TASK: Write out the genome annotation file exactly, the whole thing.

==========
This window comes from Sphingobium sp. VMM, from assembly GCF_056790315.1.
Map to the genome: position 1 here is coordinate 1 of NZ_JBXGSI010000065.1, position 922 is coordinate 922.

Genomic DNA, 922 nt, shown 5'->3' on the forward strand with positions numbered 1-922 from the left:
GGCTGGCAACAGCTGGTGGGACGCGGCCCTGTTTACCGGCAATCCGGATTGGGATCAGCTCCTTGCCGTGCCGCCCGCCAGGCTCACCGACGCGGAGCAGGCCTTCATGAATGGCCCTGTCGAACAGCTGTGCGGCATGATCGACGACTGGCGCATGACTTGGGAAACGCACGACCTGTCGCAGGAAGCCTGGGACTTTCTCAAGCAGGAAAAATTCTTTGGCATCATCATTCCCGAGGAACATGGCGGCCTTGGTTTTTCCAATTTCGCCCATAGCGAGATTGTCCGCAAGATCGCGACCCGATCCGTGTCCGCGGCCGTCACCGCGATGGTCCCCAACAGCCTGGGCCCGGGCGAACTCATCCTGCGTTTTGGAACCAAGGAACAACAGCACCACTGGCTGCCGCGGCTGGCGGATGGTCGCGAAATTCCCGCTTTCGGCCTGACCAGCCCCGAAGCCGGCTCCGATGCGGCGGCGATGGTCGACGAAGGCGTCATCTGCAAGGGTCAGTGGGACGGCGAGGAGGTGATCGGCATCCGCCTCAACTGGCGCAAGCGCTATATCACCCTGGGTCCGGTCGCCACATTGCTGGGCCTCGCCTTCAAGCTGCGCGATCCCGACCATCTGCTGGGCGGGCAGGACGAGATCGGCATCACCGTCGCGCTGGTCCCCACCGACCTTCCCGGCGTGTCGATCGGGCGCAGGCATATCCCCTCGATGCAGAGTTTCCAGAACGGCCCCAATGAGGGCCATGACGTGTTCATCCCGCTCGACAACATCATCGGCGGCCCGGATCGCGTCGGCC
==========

This window comes from Sphingobium sp. VMM, from assembly GCF_056790315.1.
Map to the genome: position 1 here is coordinate 1 of NZ_JBXGSI010000065.1, position 922 is coordinate 922.

Genomic DNA, 922 nt, shown 5'->3' on the forward strand with positions numbered 1-922 from the left:
GGCTGGCAACAGCTGGTGGGACGCGGCCCTGTTTACCGGCAATCCGGATTGGGATCAGCTCCTTGCCGTGCCGCCCGCCAGGCTCACCGACGCGGAGCAGGCCTTCATGAATGGCCCTGTCGAACAGCTGTGCGGCATGATCGACGACTGGCGCATGACTTGGGAAACGCACGACCTGTCGCAGGAAGCCTGGGACTTTCTCAAGCAGGAAAAATTCTTTGGCATCATCATTCCCGAGGAACATGGCGGCCTTGGTTTTTCCAATTTCGCCCATAGCGAGATTGTCCGCAAGATCGCGACCCGATCCGTGTCCGCGGCCGTCACCGCGATGGTCCCCAACAGCCTGGGCCCGGGCGAACTCATCCTGCGTTTTGGAACCAAGGAACAACAGCACCACTGGCTGCCGCGGCTGGCGGATGGTCGCGAAATTCCCGCTTTCGGCCTGACCAGCCCCGAAGCCGGCTCCGATGCGGCGGCGATGGTCGACGAAGGCGTCATCTGCAAGGGTCAGTGGGACGGCGAGGAGGTGATCGGCATCCGCCTCAACTGGCGCAAGCGCTATATCACCCTGGGTCCGGTCGCCACATTGCTGGGCCTCGCCTTCAAGCTGCGCGATCCCGACCATCTGCTGGGCGGGCAGGACGAGATCGGCATCACCGTCGCGCTGGTCCCCACCGACCTTCCCGGCGTGTCGATCGGGCGCAGGCATATCCCCTCGATGCAGAGTTTCCAGAACGGCCCCAATGAGGGCCATGACGTGTTCATCCCGCTCGACAACATCATCGGCGGCCCGGATCGCGTCGGCC